The Baxter proposal faces an additional financial hurdle because it’s the only proposal for which there is no existing school building.

In its initial application, Baxter proposed a $2.4 million budget to teach 160 students. Critics said the proposal was built on assumptions that seemed unlikely to materialize.

For example, the school said it anticipated $540,000 in grants — $360,000 in the first year — from the U.S. Department of Education.

But the average grant is $175,000 per year, and only 15 to 19 schools are awarded grants nationwide, said Rep. Chellie Pingree, D-Maine, who made inquires about the grant at Brennan’s request.

The discrepancy is the most obvious example of unrealistic assumptions in Baxter Academy’s financial plan, said John Kosinski, a lobbyist for the Maine Education Association, which supports the Good Will-Hinkley proposal but opposes Baxter Academy.

He said the plan in Portland is just too risky.

“Right now this budget is a house of cards,” he said. “If one thing doesn’t come through — if this grant doesn’t come through — the whole house collapses.”

John Jaques, who heads the nonprofit group behind Baxter Academy, said he is confident that the school will get the grant because it has a strong application, with letters of support from the Mitchell Institute, Gov. Paul LePage, U.S. Sen. Susan Collins, R-Maine, and Pingree.

To address criticism from the charter commission that its budget was too optimistic in its revenue and enrollment projections, Baxter Academies of Maine presented an alternative $1.1 million budget last week for an enrollment of 100 students. The new budget assumes a federal grant of $180,00 in the first year, half the amount projected in its initial budget.

The revised budget shows that the group plans to borrow $400,000 this summer for start-up costs, including $75,000 for academic software and computers, $30,000 for classroom furniture, and $94,000 for annual lease payments.

The first-year budget includes $261,000 in salaries and benefits for six teachers and an educational technician, and $225,000 for administrators.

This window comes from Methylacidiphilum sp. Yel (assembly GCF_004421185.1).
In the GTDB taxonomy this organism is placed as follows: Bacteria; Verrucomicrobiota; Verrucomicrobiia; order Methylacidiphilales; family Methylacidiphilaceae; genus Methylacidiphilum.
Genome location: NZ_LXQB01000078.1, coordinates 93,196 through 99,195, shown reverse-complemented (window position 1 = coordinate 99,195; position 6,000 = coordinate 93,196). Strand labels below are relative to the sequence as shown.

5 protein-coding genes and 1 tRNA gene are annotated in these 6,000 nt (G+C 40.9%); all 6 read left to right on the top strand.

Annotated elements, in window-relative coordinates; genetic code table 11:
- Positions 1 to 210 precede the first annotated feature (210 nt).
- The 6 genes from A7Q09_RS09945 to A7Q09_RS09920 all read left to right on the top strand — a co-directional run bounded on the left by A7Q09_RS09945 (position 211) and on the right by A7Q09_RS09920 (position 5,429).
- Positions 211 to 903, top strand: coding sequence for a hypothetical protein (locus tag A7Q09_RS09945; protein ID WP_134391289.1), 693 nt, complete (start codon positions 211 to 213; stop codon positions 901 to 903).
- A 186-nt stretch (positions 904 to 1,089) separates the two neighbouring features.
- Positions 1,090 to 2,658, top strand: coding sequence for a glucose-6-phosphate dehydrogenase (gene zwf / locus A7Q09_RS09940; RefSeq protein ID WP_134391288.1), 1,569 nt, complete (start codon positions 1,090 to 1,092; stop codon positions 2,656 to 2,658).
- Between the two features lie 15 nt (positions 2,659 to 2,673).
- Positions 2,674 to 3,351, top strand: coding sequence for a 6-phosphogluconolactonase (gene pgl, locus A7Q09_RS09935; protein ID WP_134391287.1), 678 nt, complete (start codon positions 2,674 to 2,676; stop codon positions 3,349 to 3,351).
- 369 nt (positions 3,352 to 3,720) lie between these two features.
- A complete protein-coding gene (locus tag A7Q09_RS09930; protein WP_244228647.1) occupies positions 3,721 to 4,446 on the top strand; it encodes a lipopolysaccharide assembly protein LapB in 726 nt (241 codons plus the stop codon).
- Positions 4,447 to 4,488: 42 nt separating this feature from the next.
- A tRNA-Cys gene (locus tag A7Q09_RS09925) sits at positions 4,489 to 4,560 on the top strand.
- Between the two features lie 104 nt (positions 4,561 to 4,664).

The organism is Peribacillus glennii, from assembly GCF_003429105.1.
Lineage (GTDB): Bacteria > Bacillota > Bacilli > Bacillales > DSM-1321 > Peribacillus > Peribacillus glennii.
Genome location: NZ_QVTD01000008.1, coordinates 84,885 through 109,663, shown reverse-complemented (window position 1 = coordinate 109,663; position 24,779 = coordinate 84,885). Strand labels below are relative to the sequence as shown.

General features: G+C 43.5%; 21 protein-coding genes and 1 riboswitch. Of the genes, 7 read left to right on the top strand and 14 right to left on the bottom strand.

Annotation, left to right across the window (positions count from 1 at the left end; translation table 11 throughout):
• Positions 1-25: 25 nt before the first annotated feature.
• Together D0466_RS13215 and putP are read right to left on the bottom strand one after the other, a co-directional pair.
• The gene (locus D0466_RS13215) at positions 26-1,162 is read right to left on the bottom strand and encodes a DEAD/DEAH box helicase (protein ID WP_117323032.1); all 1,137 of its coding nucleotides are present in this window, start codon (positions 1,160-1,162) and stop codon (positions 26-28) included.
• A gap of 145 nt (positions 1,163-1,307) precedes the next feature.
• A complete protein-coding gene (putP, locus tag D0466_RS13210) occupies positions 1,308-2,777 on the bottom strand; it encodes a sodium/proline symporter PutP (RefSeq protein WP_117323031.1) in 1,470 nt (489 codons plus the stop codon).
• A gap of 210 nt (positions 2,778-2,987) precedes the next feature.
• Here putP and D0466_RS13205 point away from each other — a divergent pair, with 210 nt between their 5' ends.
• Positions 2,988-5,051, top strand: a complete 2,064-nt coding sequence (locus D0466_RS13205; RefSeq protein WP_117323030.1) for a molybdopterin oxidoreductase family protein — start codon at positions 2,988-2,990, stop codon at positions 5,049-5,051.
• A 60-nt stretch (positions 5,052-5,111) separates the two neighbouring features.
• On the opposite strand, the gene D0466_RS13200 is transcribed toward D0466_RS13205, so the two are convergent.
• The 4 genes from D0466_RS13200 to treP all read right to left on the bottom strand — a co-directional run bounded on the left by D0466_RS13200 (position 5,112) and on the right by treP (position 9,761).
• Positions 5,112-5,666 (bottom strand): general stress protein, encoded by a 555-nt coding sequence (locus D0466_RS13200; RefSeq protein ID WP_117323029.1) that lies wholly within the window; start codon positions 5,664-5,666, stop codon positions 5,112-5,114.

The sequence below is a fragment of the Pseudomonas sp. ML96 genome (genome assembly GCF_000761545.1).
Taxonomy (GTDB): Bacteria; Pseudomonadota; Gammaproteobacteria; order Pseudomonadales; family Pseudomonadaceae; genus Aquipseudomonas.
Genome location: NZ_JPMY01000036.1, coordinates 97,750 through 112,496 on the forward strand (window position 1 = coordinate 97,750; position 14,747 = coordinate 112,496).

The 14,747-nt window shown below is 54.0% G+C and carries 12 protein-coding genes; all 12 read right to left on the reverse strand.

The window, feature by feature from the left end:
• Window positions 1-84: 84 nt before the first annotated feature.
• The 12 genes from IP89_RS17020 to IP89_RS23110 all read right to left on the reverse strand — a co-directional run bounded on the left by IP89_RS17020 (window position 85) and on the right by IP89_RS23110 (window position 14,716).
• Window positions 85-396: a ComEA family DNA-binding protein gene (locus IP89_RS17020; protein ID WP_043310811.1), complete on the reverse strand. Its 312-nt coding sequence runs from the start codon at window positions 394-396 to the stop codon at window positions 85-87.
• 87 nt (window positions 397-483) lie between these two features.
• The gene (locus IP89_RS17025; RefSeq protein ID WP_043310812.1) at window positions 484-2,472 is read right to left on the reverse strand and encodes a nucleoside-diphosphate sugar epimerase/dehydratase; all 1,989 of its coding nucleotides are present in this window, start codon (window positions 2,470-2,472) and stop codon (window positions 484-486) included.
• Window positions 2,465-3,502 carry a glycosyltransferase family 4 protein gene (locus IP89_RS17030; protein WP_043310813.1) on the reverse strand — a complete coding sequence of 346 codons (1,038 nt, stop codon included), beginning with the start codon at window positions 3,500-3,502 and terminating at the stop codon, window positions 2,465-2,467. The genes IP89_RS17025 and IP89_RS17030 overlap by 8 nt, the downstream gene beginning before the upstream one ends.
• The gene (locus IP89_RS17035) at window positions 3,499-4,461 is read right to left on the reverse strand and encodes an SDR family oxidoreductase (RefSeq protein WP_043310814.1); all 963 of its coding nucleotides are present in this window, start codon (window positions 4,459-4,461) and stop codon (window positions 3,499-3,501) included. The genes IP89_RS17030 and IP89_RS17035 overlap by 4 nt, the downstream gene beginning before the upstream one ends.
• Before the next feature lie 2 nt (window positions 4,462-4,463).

No money is budgeted for transportation or food service.

By the end of the 2012-13 school year, the school will have received revenue to pay back the $400,000 and have $40,000 left over, said Jaques.

He said the loan, through SunTrust Bank, would be guaranteed by the chief executive officer of an international engineering company.

Jaques said the donor has asked to remain anonymous because he does not want to attract more requests for financial help. He said the donor is a supporter of charter schools nationwide that have science and math curriculums.

Jaques said the school’s critics want to protect the status quo, which is not working for many students, and are making up accusations to prevent the school from opening.

“This is school reform that needs to happen,” he said, “and it is virtually impossible to accomplish in a public school setting.”

Karen Malone of North Yarmouth wants to send her 16-year-old son to the school because it can offer him an individualized education plan with a wide range of technology courses. She said she and other parents are committed to helping the school succeed, by doing things such as fundraising and volunteering their time.

“We would do whatever we had to to make sure that the school would work,” she said. “These kids need the opportunity, and we can’t let them down.”

Staff Writer Tom Bell can be contacted at 791-6369 or at: